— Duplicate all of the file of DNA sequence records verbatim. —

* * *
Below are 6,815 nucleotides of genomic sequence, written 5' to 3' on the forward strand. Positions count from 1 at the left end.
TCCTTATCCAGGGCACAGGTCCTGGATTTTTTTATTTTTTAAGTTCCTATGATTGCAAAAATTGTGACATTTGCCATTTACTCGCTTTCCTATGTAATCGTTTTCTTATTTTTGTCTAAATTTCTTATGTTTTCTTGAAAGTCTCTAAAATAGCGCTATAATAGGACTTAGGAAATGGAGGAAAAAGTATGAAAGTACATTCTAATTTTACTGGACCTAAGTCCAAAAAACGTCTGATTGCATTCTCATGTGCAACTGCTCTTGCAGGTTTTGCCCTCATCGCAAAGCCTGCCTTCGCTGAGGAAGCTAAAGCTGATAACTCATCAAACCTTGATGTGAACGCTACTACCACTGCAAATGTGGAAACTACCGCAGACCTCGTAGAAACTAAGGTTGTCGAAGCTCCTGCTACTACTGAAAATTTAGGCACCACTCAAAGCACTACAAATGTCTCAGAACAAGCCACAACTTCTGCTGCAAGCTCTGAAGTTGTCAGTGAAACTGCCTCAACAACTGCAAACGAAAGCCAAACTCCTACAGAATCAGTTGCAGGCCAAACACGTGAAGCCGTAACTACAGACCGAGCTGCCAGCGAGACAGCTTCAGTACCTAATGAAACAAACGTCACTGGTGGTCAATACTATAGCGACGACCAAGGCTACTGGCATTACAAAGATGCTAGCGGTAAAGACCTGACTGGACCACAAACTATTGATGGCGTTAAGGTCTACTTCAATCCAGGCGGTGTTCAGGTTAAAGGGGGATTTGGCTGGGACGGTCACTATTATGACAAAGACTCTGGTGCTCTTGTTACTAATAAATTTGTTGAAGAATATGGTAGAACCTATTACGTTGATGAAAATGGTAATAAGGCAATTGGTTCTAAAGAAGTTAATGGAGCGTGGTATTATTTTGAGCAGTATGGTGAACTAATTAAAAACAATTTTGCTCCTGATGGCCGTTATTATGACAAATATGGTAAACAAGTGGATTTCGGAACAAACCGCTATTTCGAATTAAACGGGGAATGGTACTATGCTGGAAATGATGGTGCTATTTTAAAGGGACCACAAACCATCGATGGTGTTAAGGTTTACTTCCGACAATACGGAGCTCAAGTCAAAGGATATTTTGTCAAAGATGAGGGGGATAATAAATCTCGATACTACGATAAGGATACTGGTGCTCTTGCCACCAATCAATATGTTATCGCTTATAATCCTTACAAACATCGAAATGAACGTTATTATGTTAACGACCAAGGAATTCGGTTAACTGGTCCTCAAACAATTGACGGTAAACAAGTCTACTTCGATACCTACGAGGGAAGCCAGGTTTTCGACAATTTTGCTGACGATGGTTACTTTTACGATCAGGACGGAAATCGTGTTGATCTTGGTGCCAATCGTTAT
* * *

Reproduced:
Below are 6,815 nucleotides of genomic sequence, written 5' to 3' on the forward strand. Positions count from 1 at the left end.
TCCTTATCCAGGGCACAGGTCCTGGATTTTTTTATTTTTTAAGTTCCTATGATTGCAAAAATTGTGACATTTGCCATTTACTCGCTTTCCTATGTAATCGTTTTCTTATTTTTGTCTAAATTTCTTATGTTTTCTTGAAAGTCTCTAAAATAGCGCTATAATAGGACTTAGGAAATGGAGGAAAAAGTATGAAAGTACATTCTAATTTTACTGGACCTAAGTCCAAAAAACGTCTGATTGCATTCTCATGTGCAACTGCTCTTGCAGGTTTTGCCCTCATCGCAAAGCCTGCCTTCGCTGAGGAAGCTAAAGCTGATAACTCATCAAACCTTGATGTGAACGCTACTACCACTGCAAATGTGGAAACTACCGCAGACCTCGTAGAAACTAAGGTTGTCGAAGCTCCTGCTACTACTGAAAATTTAGGCACCACTCAAAGCACTACAAATGTCTCAGAACAAGCCACAACTTCTGCTGCAAGCTCTGAAGTTGTCAGTGAAACTGCCTCAACAACTGCAAACGAAAGCCAAACTCCTACAGAATCAGTTGCAGGCCAAACACGTGAAGCCGTAACTACAGACCGAGCTGCCAGCGAGACAGCTTCAGTACCTAATGAAACAAACGTCACTGGTGGTCAATACTATAGCGACGACCAAGGCTACTGGCATTACAAAGATGCTAGCGGTAAAGACCTGACTGGACCACAAACTATTGATGGCGTTAAGGTCTACTTCAATCCAGGCGGTGTTCAGGTTAAAGGGGGATTTGGCTGGGACGGTCACTATTATGACAAAGACTCTGGTGCTCTTGTTACTAATAAATTTGTTGAAGAATATGGTAGAACCTATTACGTTGATGAAAATGGTAATAAGGCAATTGGTTCTAAAGAAGTTAATGGAGCGTGGTATTATTTTGAGCAGTATGGTGAACTAATTAAAAACAATTTTGCTCCTGATGGCCGTTATTATGACAAATATGGTAAACAAGTGGATTTCGGAACAAACCGCTATTTCGAATTAAACGGGGAATGGTACTATGCTGGAAATGATGGTGCTATTTTAAAGGGACCACAAACCATCGATGGTGTTAAGGTTTACTTCCGACAATACGGAGCTCAAGTCAAAGGATATTTTGTCAAAGATGAGGGGGATAATAAATCTCGATACTACGATAAGGATACTGGTGCTCTTGCCACCAATCAATATGTTATCGCTTATAATCCTTACAAACATCGAAATGAACGTTATTATGTTAACGACCAAGGAATTCGGTTAACTGGTCCTCAAACAATTGACGGTAAACAAGTCTACTTCGATACCTACGAGGGAAGCCAGGTTTTCGACAATTTTGCTGACGATGGTTACTTTTACGATCAGGACGGAAATCGTGTTGATCTTGGTGCCAATCGTTAT